A Warm Day Friday with Light Winds
Expect breezy southwest winds this weekend as a cold front moves north of the Grand Canyon region. Maximum temperatures cool to seasonal normals from Sunday through Wednesday. More »
Bat Tests Positive for Rabies in Grand Canyon National Park
Public Health Alert, October 2014: A bat recently removed from an area along the Colorado River within Grand Canyon National Park has tested positive for rabies. Any persons having physical contact with bats in the park, please follow this link. More »
Seasonal Increase in Water Turbidity at Grand Canyon National Park
Contact: Maureen Oltrogge, 928-638-7779
Contact: Shannan Marcak, 928-638-7958
Contact: Dave Welborn, 928-638-7673
Grand Canyon, Ariz. - Each year in the spring (April – June) water turbidity increases in the drinking water within Grand Canyon National Park. This increased turbidity is caused by the snow melt and by the spring rains recharging the aquifer and by the increased water flows through the rock formations to the point of supply for the Grand Canyon National Park Public Water Supply System. As water flows through these rock formations, very small particles of inorganic material are dissolved from the rock and are held in suspension in the water. This suspended inorganic material is too small to be removed by the centrifugal separation process used at Roaring Springs and remains in the potable water. These particles of dissolved rock and minerals appear in the potable water as a slight tint or a noticeable cloudiness. The extent of the turbidity is directly proportional to the amount of snowmelt and rainwater that flows through the rock formations.
This annual turbidity event has been exhaustively researched and evaluated for the past fifteen (15) years by the National Park Service, by independent laboratories, by the U.S. Public Health Service, and by the Arizona Department. of Environmental Quality. The turbidity is caused by dissolved inorganic material such as silicates and calcium precipitates suspended in the water. The Roaring Springs Water Risk Assessment performed in August 1995 states: “Particle characterization testing though the use of electron microscopy and energy dispersive spectrometry indicate that the turbidity are comprised of silicon, aluminum, oxygen, potassium, magnesium, calcium, and iron. This indicates that the particles are from common sedimentary rock”. No organic materials have been identified during these investigations of the turbidity causes. Although this dissolved inorganic material causes the water to be slightly cloudy, the dissolved material is well below maximum contaminate levels established by the Environmental Protection Agency and is not harmful to health.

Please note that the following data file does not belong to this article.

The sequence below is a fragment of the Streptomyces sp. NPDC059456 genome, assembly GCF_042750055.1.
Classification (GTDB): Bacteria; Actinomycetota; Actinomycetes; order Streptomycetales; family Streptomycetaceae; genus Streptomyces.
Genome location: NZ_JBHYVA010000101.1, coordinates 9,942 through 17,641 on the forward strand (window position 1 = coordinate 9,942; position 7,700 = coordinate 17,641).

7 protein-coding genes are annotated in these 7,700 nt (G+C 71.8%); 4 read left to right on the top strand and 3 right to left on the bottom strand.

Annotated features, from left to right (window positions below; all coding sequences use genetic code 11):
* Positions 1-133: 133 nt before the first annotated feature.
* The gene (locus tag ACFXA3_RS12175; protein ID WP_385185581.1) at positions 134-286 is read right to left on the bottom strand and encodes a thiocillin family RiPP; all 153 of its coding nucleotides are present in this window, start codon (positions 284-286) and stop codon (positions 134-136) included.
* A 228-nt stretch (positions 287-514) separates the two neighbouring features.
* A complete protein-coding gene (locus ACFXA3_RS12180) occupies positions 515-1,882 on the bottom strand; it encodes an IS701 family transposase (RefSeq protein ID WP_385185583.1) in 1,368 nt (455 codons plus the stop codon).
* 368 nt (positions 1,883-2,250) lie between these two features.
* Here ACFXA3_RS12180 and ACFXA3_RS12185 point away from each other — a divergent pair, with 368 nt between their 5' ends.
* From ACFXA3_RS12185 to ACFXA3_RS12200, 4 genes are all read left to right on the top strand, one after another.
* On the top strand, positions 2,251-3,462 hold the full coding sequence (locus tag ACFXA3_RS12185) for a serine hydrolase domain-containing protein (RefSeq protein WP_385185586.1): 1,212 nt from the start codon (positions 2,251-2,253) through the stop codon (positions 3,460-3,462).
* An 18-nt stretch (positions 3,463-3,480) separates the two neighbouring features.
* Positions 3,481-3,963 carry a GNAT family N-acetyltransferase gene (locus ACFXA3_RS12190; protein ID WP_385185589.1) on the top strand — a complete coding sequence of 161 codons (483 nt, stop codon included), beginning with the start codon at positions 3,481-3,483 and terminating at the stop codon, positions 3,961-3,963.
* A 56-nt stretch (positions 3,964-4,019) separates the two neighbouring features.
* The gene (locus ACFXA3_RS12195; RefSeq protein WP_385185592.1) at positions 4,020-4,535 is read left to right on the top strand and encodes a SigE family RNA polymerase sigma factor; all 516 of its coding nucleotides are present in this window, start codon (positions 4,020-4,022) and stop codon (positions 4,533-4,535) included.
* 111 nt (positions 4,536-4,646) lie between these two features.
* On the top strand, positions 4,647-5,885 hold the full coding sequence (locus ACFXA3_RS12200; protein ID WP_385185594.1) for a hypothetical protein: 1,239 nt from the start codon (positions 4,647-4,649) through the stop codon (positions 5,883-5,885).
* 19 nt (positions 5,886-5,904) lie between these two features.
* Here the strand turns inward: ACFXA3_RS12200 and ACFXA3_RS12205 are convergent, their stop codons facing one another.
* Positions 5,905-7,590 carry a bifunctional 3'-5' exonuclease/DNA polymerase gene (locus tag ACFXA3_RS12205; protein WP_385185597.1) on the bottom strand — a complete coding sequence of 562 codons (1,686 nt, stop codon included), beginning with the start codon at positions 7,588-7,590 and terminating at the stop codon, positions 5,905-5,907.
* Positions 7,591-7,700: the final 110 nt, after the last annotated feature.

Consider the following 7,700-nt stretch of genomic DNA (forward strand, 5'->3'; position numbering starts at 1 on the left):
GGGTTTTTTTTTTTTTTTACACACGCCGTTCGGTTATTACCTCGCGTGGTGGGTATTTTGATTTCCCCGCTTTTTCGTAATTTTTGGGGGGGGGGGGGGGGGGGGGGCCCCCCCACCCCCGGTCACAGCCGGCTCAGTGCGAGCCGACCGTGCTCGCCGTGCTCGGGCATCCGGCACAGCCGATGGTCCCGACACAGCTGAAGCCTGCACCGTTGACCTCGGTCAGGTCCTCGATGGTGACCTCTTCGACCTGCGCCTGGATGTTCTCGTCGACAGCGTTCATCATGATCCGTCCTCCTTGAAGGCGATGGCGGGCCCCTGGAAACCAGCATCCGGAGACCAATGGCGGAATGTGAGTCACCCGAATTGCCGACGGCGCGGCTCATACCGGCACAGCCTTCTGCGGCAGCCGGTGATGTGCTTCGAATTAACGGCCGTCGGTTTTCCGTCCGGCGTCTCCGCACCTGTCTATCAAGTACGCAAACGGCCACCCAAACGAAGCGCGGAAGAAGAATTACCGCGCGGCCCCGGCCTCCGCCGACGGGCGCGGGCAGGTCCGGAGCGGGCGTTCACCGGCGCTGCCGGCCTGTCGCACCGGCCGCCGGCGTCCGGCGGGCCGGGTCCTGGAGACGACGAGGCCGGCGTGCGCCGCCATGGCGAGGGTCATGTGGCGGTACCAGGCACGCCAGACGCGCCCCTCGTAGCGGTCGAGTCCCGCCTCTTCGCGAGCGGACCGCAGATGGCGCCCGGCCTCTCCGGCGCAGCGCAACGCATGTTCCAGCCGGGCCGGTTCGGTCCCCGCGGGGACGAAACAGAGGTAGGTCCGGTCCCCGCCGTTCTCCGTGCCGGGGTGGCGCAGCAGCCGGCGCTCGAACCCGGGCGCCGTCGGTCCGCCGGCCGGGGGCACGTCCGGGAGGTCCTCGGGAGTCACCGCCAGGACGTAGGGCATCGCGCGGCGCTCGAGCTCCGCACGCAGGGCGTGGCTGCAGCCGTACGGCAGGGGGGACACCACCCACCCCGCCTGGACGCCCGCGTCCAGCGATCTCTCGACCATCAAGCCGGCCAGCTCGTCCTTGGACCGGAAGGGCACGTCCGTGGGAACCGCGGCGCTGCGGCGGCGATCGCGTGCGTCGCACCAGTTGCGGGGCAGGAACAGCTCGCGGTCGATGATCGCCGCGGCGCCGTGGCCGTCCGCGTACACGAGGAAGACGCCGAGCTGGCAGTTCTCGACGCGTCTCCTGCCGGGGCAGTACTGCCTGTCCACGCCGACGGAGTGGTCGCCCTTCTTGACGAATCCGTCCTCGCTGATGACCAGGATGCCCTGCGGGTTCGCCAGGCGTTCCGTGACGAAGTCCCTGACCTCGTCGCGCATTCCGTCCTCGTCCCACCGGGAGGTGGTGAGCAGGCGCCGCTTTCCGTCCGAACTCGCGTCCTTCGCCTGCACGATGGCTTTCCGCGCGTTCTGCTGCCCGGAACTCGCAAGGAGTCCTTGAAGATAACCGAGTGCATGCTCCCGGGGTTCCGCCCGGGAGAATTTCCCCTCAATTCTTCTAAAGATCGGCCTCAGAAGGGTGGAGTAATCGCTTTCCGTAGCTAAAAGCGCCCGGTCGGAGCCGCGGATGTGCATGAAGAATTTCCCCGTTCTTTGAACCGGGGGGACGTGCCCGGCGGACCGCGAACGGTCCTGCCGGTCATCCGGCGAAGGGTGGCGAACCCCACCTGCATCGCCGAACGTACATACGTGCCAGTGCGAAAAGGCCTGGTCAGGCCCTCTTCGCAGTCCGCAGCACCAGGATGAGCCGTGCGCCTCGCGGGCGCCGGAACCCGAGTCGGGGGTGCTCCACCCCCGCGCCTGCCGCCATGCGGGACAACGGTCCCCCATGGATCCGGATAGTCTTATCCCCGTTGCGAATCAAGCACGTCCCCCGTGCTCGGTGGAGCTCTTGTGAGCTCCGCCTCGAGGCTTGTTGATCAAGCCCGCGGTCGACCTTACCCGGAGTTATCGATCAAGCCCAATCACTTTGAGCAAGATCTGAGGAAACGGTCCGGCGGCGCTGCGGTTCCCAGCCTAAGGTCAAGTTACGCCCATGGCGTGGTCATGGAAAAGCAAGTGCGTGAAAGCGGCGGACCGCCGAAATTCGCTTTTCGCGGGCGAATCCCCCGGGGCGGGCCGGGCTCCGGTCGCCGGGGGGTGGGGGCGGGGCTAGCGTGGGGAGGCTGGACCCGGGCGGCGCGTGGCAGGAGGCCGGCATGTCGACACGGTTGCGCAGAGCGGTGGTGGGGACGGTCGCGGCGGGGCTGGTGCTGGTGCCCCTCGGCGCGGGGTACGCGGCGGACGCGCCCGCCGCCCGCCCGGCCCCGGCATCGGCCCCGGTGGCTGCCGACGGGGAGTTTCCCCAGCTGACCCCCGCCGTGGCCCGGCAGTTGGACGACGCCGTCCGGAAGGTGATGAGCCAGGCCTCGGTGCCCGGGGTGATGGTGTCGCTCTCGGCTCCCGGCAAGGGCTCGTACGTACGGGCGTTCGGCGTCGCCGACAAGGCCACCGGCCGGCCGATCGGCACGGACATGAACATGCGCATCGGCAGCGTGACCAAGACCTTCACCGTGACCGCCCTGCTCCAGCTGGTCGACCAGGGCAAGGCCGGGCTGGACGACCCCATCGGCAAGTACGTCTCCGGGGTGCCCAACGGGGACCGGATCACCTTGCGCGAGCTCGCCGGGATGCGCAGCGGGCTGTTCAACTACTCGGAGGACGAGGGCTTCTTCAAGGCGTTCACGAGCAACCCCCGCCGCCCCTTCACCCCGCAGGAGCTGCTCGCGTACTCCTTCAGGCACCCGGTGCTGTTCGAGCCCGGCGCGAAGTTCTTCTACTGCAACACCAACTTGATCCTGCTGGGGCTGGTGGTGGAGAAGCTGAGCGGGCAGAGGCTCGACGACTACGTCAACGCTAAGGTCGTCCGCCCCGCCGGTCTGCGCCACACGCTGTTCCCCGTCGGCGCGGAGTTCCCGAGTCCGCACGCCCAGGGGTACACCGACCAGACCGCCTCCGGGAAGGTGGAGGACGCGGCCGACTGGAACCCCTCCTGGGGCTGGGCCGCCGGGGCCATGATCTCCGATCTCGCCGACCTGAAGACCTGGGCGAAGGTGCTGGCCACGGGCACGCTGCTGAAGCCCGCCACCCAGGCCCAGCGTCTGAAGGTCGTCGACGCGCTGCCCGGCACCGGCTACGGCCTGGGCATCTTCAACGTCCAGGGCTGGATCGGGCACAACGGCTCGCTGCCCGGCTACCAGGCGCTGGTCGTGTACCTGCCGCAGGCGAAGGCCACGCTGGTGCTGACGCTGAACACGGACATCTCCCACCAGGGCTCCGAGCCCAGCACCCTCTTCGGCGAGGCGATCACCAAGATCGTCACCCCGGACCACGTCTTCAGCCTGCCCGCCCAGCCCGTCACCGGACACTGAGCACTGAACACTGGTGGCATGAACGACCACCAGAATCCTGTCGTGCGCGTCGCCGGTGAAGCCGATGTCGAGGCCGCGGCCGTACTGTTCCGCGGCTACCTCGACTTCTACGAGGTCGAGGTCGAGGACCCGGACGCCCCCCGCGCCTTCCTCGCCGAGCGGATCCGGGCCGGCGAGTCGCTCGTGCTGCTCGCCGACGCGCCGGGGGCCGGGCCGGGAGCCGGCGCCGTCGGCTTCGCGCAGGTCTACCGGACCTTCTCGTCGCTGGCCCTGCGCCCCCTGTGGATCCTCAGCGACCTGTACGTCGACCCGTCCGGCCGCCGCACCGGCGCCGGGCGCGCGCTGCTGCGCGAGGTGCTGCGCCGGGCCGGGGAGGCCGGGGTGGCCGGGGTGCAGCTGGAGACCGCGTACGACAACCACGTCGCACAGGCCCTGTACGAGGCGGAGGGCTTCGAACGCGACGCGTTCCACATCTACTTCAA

Turbidity has no health effects but can interfere with the disinfection processes practiced at the Grand Canyon National Park and may provide a medium for microbial growth. For those reasons, we routinely increase the chlorine residual of the drinking water and increase our microbiological water sampling and testing throughout this spring period of increased turbidity to insure that the drinking water is adequately disinfected. The increased chlorine dosage and the enhanced microbiological monitoring and testing is maintained until the turbidity drops to the normal values of less than 1.0 NTU, usually by late June or early July.
Grand Canyon National Park operates a Public Water Supply System licensed and approved by the Environmental Protection Agency and by the Arizona Department of Environmental Quality. All potable water provided by the Public Water Supply System must meet Federal and State of Arizona standards at all times. Although this turbidity can cause cloudiness in the potable water, it does not create a health risk to the public. Customers who are concerned about the aesthetic quality of the potable water during these periods are encouraged to purchase bottled water for consumption. Bottled water is available at most stores and at most concessions’ operations within the park.
For additional information, please contact Dave Welborn, Utility Systems Supervisor, Grand Canyon National Park at 928-638-3019 or 928-638-7673 or by email at e-mail us.
Did You Know?
Each year, thousands of hikers enter the Grand Canyon on the Bright Angel Trail. They follow a route established by prehistoric people for two key reasons: water and access. Water emerges from springs at Indian Garden, and a fault creates a break in the cliffs, providing access to the springs.